MILWAUKEE — A former Milwaukee County Jail inmate has filed a federal lawsuit claiming she was forced to wear shackles during childbirth at a hospital.
Sandra Robles' lawsuit alleges the chain between her feet was so short that she couldn't reach the stirrups during labor in February 2014, the Milwaukee Journal Sentinel reported. The lawsuit names the county and Acting Sheriff Richard Schmidt.
Police had allegedly refused requests by medical staff to remove the shackles at least during birth. Robles, now 25, said her hand was chained to the bed and that this prevented her from having full skin contact with her newborn.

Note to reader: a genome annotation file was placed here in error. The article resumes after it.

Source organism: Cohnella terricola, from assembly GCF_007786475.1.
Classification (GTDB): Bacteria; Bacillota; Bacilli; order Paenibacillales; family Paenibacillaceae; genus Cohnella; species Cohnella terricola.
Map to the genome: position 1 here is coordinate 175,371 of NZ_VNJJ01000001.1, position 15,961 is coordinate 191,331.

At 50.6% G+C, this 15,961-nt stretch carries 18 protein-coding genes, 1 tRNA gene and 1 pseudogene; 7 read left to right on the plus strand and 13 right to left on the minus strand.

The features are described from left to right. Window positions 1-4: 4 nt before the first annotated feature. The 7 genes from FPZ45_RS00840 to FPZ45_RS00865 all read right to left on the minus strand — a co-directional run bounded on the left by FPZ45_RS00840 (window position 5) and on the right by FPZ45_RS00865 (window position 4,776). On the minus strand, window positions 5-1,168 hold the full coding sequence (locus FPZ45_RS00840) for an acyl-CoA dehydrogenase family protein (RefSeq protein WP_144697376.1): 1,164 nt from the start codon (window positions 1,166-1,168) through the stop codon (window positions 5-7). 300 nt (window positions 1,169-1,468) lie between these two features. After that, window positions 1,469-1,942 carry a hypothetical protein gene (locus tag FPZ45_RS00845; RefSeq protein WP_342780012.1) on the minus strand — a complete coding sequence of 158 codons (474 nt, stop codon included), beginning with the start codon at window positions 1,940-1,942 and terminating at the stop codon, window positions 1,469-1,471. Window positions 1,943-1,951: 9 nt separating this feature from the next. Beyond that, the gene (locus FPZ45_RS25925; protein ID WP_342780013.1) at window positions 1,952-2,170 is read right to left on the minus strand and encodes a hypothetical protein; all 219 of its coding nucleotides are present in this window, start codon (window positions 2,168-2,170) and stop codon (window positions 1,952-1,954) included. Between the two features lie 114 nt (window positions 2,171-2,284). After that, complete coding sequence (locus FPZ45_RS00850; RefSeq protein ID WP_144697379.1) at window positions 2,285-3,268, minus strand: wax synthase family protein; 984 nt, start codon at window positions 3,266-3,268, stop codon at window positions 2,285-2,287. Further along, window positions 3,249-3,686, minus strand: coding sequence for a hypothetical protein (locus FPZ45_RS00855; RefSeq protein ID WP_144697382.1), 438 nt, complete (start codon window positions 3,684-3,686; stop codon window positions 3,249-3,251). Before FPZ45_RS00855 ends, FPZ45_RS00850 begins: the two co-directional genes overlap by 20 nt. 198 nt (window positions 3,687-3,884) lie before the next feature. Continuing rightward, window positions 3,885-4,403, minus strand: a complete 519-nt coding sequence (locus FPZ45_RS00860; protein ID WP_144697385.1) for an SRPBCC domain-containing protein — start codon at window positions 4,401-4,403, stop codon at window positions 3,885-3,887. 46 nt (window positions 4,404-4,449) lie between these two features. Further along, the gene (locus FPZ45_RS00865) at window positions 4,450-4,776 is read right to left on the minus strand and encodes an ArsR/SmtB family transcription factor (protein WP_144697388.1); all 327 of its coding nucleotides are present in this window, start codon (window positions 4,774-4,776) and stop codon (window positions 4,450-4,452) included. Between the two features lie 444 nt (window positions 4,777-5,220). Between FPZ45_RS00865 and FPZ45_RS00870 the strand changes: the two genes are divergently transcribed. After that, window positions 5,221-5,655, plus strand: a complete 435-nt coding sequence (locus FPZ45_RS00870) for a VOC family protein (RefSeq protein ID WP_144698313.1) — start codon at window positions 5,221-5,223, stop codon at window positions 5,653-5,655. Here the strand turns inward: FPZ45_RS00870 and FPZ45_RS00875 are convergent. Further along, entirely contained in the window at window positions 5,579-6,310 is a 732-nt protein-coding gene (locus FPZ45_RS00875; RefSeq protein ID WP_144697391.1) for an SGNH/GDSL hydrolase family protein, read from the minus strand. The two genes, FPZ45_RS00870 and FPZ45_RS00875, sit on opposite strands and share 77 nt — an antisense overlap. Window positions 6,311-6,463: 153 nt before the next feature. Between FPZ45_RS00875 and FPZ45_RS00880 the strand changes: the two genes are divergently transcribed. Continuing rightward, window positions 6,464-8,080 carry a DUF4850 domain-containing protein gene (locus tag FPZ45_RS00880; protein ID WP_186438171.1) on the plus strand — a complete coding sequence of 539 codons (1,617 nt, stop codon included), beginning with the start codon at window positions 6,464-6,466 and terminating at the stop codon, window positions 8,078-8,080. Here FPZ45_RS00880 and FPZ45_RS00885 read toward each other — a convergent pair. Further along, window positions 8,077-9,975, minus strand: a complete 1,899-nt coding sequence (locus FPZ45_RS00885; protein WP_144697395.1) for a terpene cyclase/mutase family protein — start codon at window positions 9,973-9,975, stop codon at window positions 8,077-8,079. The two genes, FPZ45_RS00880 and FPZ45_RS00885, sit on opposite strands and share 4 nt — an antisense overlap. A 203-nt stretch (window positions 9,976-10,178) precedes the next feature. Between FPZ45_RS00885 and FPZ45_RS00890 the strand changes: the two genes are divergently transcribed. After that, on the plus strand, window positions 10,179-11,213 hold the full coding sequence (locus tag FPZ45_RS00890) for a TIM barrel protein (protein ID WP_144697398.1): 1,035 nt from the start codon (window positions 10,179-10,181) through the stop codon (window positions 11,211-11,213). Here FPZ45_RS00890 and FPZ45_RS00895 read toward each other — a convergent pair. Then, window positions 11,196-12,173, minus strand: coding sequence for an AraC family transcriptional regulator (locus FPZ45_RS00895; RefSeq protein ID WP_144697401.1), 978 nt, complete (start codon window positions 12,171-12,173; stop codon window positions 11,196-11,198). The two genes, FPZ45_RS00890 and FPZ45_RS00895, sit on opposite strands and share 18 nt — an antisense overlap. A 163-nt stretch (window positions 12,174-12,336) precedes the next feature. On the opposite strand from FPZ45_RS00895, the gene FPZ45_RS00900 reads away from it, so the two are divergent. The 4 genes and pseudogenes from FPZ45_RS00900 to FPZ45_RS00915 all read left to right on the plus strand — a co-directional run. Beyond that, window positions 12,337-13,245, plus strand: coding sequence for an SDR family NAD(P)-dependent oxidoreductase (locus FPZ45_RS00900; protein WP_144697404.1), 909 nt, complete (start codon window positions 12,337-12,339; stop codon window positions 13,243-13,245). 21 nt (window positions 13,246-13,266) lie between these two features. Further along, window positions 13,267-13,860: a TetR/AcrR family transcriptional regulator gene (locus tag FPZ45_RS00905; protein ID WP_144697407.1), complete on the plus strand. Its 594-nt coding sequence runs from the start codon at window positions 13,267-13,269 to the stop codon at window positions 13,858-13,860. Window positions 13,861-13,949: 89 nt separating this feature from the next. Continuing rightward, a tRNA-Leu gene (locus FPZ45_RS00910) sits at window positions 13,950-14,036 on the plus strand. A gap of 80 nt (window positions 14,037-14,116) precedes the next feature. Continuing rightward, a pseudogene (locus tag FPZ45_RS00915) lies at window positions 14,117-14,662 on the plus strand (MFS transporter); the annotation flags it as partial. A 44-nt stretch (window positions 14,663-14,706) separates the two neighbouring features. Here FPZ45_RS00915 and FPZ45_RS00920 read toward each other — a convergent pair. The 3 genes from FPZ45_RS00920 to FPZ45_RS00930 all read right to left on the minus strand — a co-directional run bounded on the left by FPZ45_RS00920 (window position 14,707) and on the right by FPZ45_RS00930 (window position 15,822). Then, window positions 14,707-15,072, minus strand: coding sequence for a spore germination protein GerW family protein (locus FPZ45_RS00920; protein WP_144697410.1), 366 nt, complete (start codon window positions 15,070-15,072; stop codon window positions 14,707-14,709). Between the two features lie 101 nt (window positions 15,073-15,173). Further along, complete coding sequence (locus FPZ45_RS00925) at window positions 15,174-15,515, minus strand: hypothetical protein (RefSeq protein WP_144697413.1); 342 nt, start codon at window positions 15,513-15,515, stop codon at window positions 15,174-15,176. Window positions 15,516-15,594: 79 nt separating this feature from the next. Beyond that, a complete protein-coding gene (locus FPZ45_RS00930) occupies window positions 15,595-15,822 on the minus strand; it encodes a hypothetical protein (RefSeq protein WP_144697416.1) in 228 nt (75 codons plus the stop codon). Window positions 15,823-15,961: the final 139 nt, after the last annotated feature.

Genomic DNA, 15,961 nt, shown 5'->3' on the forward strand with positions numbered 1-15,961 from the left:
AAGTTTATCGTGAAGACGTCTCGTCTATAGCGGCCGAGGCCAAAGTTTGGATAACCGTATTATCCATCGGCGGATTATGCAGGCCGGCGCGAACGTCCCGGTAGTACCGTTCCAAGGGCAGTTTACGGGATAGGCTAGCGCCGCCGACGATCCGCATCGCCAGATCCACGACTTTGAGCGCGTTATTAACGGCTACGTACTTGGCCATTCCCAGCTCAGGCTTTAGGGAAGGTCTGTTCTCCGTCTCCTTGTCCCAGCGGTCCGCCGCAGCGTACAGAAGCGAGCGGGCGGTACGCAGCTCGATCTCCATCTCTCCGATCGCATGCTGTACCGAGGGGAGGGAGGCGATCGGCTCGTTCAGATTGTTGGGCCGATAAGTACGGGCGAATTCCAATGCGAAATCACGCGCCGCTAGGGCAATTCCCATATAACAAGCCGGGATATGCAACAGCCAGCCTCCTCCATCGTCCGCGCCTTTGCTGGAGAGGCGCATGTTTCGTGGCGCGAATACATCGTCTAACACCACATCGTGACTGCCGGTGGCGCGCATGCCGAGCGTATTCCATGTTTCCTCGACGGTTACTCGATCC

The lawsuit says the sheriff's office policy of shackling pregnant inmates while in the hospital was punitive and excessive, and that it violated Robles' civil rights. The policy was dropped last year.
"Preventing walking during the first stage of labor may deny the woman the benefits of labor acceleration and discomfort alleviation," the lawsuit says.
The lawsuit also says that preventing walking during the postpartum phase can enhance the risk of deep vein thrombosis and its life-threatening embolic complications.
A Milwaukee County Sheriff's Office spokeswoman hasn't returned a request for comment to the newspaper.
This is not the first such case involving the jail. A woman was awarded nearly $7 million last year after alleging she was sexually assaulted while pregnant in the Milwaukee County Jail and forced to give birth while in shackles.